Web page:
Yet the bench was where he spent the majority of his Celtic career and the wing is where he mainly played for Sunderland.
“What annoys me is that I will see stats about how many games I have played and goals I’ve scored and it will say ‘striker’, but I have played most of my career as a left midfielder,” Murphy says. “I always wanted to play as a striker, but then I might not have played as many games as I did for Sunderland if I’d said no to a request to go out left.
“As for Celtic, that time frustrates me. Had I played regularly there, I would have scored goals in that league, because it’s not as good as the Championship. That is no disrespect to it, there are some very good players up there, but it is just not as competitive and demanding.
“I just never seemed to get a chance. Ipswich wanted me on loan and I wanted to go and play. Neil (Lennon, Celtic’s then manager) said I was still in his plans and I said, ‘I am not really, because I have not played, so I am obviously not in your plans. I can’t wait around for somebody to get injured or suspended.’ The Celtic thing knocked me back a few years, career-wise.”
Overall, though, fate has treated him fairly kindly. He remembers how it was. Homesick as a teenager at Luton, he came back to Waterford United, his home town club, earned €500 a week and almost single-handedly brought them to the 2004 FAI Cup final.
The following season, McCarthy, then Sunderland’s manager, came to see him play against UCD and tabled a £100,000 bid a week later, which highlights how good his eye for talent is because Murphy neither scored in that game nor played particularly well.
Yet they have time for each other. “He’s quite like Roy. You work hard and he respects you. If you are lazy, you don’t play. So when he walked through the door at Ipswich (to replace Jewell) I was delighted.”
And his career took off again. There on loan, McCarthy offered him a permanent contract. And then he grabbed the number nine shirt, resulting in this season — his 14th as a pro — being his best.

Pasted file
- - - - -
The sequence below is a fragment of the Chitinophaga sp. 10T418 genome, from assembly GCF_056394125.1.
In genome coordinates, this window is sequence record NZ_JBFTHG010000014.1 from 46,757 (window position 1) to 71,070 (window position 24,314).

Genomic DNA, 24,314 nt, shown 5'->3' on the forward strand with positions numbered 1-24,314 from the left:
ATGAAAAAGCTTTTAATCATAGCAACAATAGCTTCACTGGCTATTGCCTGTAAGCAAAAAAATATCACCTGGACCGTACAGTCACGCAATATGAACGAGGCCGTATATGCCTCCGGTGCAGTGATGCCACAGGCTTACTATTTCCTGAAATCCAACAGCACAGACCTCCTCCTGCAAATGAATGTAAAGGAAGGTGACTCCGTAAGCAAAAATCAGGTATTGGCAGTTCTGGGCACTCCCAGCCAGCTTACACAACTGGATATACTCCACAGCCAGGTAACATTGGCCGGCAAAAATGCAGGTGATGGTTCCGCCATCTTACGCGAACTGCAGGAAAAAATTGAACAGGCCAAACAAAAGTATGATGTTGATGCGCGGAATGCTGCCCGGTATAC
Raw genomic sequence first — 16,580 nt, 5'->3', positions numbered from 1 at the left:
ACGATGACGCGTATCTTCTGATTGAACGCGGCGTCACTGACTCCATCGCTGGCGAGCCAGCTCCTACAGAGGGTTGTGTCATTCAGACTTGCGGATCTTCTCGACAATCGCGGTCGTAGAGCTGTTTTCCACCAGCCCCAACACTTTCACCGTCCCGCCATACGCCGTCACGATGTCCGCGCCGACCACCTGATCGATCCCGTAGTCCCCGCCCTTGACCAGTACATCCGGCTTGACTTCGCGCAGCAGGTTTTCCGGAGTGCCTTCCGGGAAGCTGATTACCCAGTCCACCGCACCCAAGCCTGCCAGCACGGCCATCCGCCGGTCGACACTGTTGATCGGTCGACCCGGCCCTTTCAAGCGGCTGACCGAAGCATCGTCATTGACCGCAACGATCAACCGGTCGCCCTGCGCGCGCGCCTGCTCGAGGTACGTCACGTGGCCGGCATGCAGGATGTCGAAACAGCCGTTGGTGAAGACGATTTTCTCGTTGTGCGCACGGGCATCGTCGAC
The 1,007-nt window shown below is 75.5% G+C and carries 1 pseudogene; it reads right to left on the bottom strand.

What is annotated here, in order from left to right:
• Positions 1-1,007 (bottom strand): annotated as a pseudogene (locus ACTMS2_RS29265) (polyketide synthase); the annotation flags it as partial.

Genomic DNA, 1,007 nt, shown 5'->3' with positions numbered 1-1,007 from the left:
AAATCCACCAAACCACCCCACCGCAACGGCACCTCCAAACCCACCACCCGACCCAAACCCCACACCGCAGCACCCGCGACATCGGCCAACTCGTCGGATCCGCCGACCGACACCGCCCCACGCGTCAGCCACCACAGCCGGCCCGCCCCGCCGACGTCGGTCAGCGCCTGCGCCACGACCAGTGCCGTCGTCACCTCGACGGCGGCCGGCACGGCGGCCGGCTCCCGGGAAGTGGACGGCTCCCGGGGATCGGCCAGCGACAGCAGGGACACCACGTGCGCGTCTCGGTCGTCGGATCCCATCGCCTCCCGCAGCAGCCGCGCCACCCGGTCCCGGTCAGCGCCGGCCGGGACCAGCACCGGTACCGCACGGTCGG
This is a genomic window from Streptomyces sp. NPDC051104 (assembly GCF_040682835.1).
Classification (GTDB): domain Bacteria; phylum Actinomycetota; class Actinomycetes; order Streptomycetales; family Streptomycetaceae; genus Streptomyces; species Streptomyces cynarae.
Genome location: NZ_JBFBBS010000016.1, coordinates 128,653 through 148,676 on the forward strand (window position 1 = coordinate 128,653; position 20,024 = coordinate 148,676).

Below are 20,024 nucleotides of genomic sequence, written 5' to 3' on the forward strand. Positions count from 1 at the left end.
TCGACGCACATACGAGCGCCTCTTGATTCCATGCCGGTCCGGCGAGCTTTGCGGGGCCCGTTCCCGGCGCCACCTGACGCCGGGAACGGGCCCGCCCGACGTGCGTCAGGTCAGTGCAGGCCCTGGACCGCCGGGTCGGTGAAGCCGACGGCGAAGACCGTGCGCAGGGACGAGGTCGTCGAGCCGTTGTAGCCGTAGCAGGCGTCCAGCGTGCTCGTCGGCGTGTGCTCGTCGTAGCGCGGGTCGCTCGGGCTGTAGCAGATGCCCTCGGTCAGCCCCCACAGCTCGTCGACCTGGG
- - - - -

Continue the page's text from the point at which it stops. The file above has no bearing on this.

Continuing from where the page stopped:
“Club wise, there have been good times, particularly with Sunderland, but also some frustrating moments. I’ve never let it affect my confidence because I’m not the type to get stuck in a rut and feel sorry for myself.
“But I want to play regularly. Staying at a club to pick up a wage isn’t my style. We have high hopes for success here at Ipswich. Getting to the Premier League is the aim and we definitely believe that can be done.”
And with Keane involved in the international scene, Murphy knows his other mentor will give him a chance.
“It was great for Ireland that Roy turned down Celtic to stay involved with Martin O’Neill. He has been brilliant since he got in there and all the lads are enjoying working under him.
“I especially like playing under him. With the age I am at and the amount of years I have been out of it I thought that I wouldn’t get another chance with Ireland. I want to make a contribution just to give something back for the faith he and Martin O’Neill have shown in putting me back in the squad. Before I retire I definitely want to score for my country.
“It was disappointing the way it ended for me under Trapattoni. It was my wife who rang me and told me that the squad was out and that I wasn’t in it which is not a nice way to find out. Even if somebody from the FAI had just texted me and said, ‘we are going with somebody else this time to have a look at’, that would have been fine, but to hear nothing at all really annoyed me.”
Other things would irk too, the lack of faith from Lennon, the lack of morale at Ipswich under Jewell. Ironically it took two enemies, McCarthy and Keane, to get new jobs for Murphy’s career to turn around with both club and country.
Football may have given up on him but he never gave up on it.